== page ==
Previously: Who Wrote The Music For That Sesame Street Crayon Movie?
Related: How Crayons Are Made [sesame street on youtube]

March 5, 2014

armory_minime__insta_1aurabrown.jpg

Let me guess, her favorite book is Olivia. Are these product? Or homemade? Or both, i.e., etsy?

In other Armory Show news, it's amazing that Uppababy is turning up at the VIP preview. Back in the day it was Bugaboos-only. How times & tastes change.

lmfao lady and baby dressed up in jackson pollack [sic] halloween costumes for the armory. [1aurabrown's instagram]

moebius_noodles_cover.jpg

"5-Year-Olds Can Learn Calculus," says a math education researcher with a book out about teaching calculus to 5-year-olds.

I'm all for it, and I'm quite ready to believe that the traditional way the math education system is set up, with memorizing grids of math facts followed by algebra, trig, and calculus, is suboptimal.

But this article doesn't make the case for me that Maria Droujkova and Yelena McMananan have the solution.

I guess we'll all need to buy Moebius Noodles: Adventurous math for the playground crowd for ourselves and find out. By which point--the point where our kids either do or don't do any better than with some flashcard app--it'll be too late. Science, you've failed us again!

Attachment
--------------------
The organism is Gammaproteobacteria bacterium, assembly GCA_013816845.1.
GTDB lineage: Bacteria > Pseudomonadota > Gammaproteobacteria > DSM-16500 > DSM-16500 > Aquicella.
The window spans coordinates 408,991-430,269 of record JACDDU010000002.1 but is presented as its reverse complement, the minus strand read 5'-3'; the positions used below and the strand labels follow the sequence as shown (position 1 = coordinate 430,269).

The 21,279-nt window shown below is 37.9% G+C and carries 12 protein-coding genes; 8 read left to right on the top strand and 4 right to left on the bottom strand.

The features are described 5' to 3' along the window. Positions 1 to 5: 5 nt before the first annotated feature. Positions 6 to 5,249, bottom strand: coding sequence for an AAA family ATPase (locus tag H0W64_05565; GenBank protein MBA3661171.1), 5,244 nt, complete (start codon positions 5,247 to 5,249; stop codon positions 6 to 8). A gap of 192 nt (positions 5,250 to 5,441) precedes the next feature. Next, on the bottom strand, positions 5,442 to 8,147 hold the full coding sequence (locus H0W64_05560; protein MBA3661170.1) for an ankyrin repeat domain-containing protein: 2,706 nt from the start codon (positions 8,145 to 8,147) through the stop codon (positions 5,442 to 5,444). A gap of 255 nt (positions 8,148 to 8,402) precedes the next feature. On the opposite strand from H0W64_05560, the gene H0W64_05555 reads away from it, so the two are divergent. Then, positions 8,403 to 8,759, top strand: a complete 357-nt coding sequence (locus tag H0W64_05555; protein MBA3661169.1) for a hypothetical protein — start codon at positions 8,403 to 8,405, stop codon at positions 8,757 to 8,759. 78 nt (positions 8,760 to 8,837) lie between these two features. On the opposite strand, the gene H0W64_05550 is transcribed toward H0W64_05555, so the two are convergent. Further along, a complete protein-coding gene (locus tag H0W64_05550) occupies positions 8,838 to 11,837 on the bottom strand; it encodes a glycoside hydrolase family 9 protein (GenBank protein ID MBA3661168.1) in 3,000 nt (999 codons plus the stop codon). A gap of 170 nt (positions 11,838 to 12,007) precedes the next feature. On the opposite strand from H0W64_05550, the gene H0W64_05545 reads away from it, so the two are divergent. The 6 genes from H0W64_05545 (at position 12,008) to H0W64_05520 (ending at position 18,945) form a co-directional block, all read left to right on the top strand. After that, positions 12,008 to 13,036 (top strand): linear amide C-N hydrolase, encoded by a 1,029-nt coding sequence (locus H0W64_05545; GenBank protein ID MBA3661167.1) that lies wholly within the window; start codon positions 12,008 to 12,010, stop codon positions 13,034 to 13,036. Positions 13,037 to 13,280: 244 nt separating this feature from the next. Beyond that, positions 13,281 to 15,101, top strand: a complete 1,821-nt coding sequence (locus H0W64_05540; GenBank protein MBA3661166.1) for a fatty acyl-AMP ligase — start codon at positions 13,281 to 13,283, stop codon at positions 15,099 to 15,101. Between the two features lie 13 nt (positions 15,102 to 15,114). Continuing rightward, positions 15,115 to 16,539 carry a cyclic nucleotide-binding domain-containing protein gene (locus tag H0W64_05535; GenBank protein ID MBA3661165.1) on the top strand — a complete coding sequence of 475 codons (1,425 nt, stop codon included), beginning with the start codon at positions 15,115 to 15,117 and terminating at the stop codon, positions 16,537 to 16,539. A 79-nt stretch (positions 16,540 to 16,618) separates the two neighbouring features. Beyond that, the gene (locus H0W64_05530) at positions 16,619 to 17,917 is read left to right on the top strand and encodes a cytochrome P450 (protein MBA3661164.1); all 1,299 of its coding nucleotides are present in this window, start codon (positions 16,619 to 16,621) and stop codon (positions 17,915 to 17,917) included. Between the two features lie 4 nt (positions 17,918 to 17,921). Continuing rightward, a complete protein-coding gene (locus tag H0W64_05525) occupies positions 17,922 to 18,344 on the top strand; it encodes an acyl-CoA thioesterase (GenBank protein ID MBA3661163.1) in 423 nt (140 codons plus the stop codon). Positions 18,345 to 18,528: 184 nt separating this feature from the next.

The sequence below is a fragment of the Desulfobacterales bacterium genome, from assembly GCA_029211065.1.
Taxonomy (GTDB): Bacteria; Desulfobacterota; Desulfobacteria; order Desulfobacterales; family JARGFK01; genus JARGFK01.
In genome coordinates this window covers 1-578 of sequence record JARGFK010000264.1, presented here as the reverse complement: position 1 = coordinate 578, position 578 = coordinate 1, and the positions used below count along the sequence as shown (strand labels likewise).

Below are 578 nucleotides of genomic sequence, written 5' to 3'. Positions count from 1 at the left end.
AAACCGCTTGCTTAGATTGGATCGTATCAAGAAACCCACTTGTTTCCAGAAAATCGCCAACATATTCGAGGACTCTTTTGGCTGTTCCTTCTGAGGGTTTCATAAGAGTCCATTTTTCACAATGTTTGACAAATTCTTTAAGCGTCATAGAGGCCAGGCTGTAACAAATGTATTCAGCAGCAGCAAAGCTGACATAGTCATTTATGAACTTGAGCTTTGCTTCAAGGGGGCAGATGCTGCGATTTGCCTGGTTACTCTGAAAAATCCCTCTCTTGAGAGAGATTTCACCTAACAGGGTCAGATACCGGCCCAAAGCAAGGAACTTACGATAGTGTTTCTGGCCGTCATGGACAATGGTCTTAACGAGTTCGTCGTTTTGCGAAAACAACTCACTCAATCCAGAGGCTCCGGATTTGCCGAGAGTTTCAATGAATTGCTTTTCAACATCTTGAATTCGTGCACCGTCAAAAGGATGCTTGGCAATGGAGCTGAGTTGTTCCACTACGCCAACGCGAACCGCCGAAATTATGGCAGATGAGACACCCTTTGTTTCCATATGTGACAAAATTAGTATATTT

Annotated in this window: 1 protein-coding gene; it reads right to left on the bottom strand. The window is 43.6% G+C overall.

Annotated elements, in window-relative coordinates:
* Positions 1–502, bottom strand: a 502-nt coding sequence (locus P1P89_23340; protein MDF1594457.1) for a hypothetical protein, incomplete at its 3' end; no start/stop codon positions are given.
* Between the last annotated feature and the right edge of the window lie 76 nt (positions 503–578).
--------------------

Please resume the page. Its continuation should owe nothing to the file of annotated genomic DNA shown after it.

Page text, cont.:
Buy Moebius Noodles: Adventurous math for the playground crowd at Amazon, run your kid through it, and let us know how it turns out! [amazon]
5-Year-Olds Can Learn Calculus [theatlantic]

March 4, 2014

Writer Kevin Young was on NPR Fresh Air today talking about his new book of poetry, Book of Hours. It sounds like it's largely associated with the unexpected death of his father, and then becoming a father himself.

Young also wrote a poem about he and his wife dealing with a miscarriage. Terry Gross asked Young just what I had been thinking: how long after an experience do you start writing a poem about it?

I think the hardest thing, really, is trying not to write. There's a real desire as a poet to make a poem and you're almost just writing for survival right after. You don't know anything else.
It's the parentblogger's dilemma, too; every writer's, really, whose process is to turn life into content. However long it takes to actually do something with it, you're always on the lookout for material.

Interestingly, the moment Young decided to stop writing about his son was when the kid learned to talk. A slightly too-early milestone, perhaps, but symbolically solid.

Kevin Young On Blues, Poetry And 'Laughing To Keep From Crying' [freshair.npr.org]
Buy Book of Hours: Poems at Amazon for around $20 [amazon]